One of the outstanding characteristics of Cayley Robinson as an artist is his tendancy to paint variations on a theme, often with only slight differences between them. To Pastures New - or Dawn as the picture is sometimes called because the pioneers are setting out to find the eponymous pastures in the early morning - belongs to just such a 'sequence of paintings', as MaryAnne Stevens points out in her valuable account of Robinson's career published in 1977.
The original version seems to be the one exhibited at the Royal Society of British Artists in 1898 and illustrated in the 'Record' of that year's British art published as an Extra Winter Number of the Studio magazine (p. 21). Another version followed in 1904 and was shown at the same venue. It too was reproduced in the Studio (vol. 31, p. 239) and Stevens illustrates it again in her article (p. 27, fig. 6), evidently taking the photograph from the Studio since she observes that in 1977 the picture itself was missing.
It would be satisfying if our picture, which turned up subsequently and is dated 1904, as well as being in the 'right' medium (the RBA picture of that year was in 'tempera'), was the lost work, but comparison of the two images shows that, although the differences are small, this was not the case. In fact, confusingly enough, our picture is in some ways closer to the earlier version of 1898, reproducing such features as the three flying birds and the small flock of sheep in the boat that occurred there but were absent from the missing work of 1904.
Born at Brentford-on-Thames, Robinson would have been aware of ships from his earliest days. By 1888, when he graduated from the Royal Academy Schools, he himself was a keen sailor, and during the next few years he spent much of his time sailing round the English coast. Later he would settle for short periods in three Cornish seaside resorts popular with artists, Newlyn, Lamorna and St Ives.
These experiences found echoes in his work until the end of his life. His earliest shipping subjects, dating from about 1888 to 1890, were in a naturalistic idiom which shows that, like so many artists of his generation, he was open to the influence of Bastien-Lepage. But his obsession with nautical themes survived his dramatic change of style in the 1890s. This came about, as it were, in two stages. From 1891 to 1894 he attended the Académie Julian in Paris and learnt to appreciate Burne-Jones, then enjoying a vogue in the French capital as a result of the appearance of King Cophetua (Tate Britain) at the Exposition Universelle of 1889. Then from 1898 to 1902 he lived in Florence, studying the work of Giotto, Mantegna and Michelangelo and experimenting with the tempera technique. All this produced the flat, schematic, light-toned style for which he is chiefly known and of which To Pastures New is a highly characteristic example.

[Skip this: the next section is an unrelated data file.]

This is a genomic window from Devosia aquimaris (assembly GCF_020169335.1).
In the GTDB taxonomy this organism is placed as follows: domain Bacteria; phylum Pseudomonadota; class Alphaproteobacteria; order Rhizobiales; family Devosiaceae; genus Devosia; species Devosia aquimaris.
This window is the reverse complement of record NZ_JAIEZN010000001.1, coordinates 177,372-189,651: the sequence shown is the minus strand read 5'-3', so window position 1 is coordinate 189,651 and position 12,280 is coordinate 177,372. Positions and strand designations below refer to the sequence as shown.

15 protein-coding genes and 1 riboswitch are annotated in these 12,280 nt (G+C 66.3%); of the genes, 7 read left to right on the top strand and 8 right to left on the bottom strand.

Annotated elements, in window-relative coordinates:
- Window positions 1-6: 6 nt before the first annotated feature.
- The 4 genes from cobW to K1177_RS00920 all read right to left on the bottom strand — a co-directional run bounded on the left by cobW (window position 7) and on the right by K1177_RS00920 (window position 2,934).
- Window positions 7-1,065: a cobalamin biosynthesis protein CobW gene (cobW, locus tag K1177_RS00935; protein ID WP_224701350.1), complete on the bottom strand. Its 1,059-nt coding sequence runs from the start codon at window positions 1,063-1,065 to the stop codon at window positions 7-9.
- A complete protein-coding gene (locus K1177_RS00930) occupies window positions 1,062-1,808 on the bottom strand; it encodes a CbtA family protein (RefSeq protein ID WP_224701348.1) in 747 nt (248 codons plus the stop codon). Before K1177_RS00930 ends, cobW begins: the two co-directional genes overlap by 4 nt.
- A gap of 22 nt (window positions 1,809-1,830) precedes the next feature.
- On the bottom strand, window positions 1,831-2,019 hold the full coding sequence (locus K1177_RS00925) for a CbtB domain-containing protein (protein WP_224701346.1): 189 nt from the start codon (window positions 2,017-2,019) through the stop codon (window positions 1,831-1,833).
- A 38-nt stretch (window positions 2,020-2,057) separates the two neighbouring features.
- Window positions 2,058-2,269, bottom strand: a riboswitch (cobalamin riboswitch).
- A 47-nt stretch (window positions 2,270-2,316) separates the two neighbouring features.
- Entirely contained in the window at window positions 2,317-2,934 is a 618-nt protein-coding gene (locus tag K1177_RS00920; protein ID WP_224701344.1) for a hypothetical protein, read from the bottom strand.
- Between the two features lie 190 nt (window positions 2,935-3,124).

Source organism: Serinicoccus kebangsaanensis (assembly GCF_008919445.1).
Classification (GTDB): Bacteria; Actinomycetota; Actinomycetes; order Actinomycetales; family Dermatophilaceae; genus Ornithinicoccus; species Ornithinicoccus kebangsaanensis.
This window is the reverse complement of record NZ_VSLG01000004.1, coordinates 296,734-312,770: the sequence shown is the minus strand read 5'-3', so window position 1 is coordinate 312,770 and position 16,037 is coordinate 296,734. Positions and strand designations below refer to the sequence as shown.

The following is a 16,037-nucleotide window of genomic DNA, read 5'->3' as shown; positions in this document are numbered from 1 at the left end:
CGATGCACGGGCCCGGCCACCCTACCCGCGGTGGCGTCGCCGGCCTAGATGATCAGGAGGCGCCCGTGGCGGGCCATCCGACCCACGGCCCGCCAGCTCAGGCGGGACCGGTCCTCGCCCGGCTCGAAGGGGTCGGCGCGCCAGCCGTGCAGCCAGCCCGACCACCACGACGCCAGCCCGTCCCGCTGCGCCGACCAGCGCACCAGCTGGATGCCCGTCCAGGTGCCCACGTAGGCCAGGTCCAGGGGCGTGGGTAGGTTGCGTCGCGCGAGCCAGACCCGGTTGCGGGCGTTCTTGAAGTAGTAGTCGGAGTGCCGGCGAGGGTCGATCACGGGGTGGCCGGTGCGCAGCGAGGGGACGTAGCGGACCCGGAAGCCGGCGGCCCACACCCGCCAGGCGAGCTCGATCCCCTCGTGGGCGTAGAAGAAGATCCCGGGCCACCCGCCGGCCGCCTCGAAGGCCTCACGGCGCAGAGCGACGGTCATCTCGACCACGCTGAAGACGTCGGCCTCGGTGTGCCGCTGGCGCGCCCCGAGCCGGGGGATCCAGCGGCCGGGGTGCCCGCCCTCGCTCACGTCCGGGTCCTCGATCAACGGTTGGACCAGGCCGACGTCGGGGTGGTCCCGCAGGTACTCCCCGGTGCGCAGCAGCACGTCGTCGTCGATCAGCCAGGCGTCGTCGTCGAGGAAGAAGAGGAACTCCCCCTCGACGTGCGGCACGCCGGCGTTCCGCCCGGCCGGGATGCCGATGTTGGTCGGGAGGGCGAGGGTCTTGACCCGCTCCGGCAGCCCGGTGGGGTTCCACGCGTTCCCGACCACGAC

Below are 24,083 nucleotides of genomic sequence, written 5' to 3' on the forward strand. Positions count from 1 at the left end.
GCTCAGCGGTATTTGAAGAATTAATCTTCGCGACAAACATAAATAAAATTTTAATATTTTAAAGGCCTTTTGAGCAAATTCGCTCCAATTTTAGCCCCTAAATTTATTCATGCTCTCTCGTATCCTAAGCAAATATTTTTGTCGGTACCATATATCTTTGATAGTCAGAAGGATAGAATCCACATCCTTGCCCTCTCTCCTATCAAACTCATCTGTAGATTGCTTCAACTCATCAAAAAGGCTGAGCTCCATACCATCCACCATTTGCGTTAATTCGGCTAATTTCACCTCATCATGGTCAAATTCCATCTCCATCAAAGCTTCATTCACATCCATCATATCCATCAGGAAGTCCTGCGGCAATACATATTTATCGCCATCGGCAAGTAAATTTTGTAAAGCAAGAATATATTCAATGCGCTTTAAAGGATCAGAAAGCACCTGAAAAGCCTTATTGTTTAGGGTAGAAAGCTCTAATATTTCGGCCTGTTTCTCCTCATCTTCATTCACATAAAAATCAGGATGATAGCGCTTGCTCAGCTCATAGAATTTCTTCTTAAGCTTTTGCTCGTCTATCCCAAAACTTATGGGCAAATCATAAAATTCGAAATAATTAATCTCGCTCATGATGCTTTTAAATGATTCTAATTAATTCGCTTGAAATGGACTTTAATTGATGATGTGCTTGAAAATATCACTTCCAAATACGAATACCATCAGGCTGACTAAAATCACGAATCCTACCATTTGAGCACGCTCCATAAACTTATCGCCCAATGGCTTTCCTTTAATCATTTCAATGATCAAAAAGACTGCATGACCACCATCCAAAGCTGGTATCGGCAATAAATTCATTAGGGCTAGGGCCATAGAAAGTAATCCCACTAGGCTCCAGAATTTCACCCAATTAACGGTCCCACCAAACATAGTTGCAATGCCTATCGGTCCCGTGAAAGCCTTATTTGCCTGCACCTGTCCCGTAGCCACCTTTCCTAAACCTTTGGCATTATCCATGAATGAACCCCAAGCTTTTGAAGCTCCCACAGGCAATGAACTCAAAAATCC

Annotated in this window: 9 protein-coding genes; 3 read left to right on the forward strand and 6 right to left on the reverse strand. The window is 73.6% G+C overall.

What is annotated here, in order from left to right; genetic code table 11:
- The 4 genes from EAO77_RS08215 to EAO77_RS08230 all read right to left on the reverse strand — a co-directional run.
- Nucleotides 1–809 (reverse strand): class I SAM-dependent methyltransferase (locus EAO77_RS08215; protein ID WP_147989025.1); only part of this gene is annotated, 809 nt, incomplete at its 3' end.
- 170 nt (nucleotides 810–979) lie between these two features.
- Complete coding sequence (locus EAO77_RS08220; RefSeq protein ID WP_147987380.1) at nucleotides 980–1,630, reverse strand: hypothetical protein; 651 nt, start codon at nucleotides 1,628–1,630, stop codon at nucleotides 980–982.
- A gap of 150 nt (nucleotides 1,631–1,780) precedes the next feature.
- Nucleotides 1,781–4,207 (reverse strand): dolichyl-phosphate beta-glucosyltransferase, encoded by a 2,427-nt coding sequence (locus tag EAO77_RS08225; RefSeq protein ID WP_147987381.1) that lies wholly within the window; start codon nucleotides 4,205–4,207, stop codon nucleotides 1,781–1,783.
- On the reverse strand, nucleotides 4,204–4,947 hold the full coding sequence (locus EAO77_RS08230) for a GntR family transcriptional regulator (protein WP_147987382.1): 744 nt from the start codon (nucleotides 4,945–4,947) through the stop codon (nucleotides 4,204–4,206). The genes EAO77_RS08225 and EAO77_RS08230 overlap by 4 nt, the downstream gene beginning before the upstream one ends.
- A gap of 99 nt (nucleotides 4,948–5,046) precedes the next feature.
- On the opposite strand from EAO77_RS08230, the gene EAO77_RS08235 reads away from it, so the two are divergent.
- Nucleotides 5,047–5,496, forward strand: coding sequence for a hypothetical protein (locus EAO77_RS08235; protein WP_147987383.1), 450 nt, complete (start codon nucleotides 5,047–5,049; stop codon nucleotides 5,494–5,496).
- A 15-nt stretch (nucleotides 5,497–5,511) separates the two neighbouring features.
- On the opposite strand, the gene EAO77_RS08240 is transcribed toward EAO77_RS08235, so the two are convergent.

The composition is indebted to The Poor Fisherman, perhaps the single most famous work by Pierre Puvis de Chavannes, of which the prime version (Musée d'Orsay, Paris) dates from 1881. As MaryAnne Stevens points out, long before Robinson went to Paris, Puvis' work was being championed by the critic Claude Phillips in the Magazine of Art, an article of 1885 focussing attention on the Pauvre Pêcheur. And when Robinson got to Paris in 1891, he would have found himself among a group of students who were all great admirers of the French master. In fact his exposure to Puvis lasted for many years. Robinson had another spell of living in Paris in 1902-6, while back in London the Studio, which by now was illustrating his own work, would often follow Phillips' lead and feature that of Puvis.
To Pastures New is particularly interesting in this context. Its general style - the firm outlines, the areas of flat colour, the pale tonality, not to mention the timeless theme and mood - all betray the impact of what Stevens calls Puvis' 'blond "mock-fresco" pictures'. But this could be said of many of Robinson's works. What is unusual here is that his passion for boating subjects has led him to borrow a whole range of specific motifs, the boat, its reflection in the water, the mast and the wavy shore-line all echoing Puvis' masterpiece.